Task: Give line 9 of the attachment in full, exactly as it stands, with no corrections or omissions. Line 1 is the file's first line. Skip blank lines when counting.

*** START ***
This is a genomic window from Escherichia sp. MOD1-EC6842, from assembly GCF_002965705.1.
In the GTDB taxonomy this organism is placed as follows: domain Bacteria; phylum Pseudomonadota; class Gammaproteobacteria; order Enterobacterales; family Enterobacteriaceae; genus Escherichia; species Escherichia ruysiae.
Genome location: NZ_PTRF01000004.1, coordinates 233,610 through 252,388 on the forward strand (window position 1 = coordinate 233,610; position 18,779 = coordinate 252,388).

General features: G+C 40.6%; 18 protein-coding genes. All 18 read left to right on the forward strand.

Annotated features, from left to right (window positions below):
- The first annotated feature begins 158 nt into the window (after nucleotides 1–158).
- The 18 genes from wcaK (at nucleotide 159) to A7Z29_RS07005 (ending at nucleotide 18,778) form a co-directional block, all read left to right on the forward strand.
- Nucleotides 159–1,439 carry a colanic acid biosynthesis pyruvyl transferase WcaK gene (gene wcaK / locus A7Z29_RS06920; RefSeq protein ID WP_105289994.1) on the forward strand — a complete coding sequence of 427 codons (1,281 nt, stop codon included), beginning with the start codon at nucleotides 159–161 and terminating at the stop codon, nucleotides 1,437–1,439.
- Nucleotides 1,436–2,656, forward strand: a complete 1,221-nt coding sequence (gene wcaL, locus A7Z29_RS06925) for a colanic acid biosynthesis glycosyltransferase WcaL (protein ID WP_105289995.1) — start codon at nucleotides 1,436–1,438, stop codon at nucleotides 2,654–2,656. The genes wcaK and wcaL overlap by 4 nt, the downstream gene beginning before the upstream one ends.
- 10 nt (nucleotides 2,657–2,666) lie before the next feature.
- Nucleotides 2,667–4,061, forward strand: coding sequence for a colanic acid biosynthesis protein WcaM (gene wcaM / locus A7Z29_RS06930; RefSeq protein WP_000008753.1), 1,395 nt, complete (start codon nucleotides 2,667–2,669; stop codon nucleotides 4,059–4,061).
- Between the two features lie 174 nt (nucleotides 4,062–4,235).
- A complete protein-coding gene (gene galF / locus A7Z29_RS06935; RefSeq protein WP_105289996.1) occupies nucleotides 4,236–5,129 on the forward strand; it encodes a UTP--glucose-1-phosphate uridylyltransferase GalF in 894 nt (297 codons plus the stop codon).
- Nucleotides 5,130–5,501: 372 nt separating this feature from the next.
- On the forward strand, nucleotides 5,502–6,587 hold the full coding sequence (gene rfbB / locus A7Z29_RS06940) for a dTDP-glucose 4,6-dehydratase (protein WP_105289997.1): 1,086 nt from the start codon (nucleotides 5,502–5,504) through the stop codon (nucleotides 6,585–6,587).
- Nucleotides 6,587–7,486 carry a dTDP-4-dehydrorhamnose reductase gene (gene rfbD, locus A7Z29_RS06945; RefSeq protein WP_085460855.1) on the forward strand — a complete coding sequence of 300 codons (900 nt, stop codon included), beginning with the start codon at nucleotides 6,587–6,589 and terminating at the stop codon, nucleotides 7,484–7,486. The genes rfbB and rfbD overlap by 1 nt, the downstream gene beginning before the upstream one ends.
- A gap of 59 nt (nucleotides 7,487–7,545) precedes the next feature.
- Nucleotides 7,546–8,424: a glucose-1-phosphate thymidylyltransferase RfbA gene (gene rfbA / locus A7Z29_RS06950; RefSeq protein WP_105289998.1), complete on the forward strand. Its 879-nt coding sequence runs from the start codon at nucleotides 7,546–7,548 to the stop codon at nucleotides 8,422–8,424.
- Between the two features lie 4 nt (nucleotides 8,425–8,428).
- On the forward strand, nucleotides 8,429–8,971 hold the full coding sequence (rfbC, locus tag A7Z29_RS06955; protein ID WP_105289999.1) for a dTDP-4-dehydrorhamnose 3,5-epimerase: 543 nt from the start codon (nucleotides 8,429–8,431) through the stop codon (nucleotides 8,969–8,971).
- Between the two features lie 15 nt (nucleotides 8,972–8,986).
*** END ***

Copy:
- Nucleotides 1,436–2,656, forward strand: a complete 1,221-nt coding sequence (gene wcaL, locus A7Z29_RS06925) for a colanic acid biosynthesis glycosyltransferase WcaL (protein ID WP_105289995.1) — start codon at nucleotides 1,436–1,438, stop codon at nucleotides 2,654–2,656. The genes wcaK and wcaL overlap by 4 nt, the downstream gene beginning before the upstream one ends.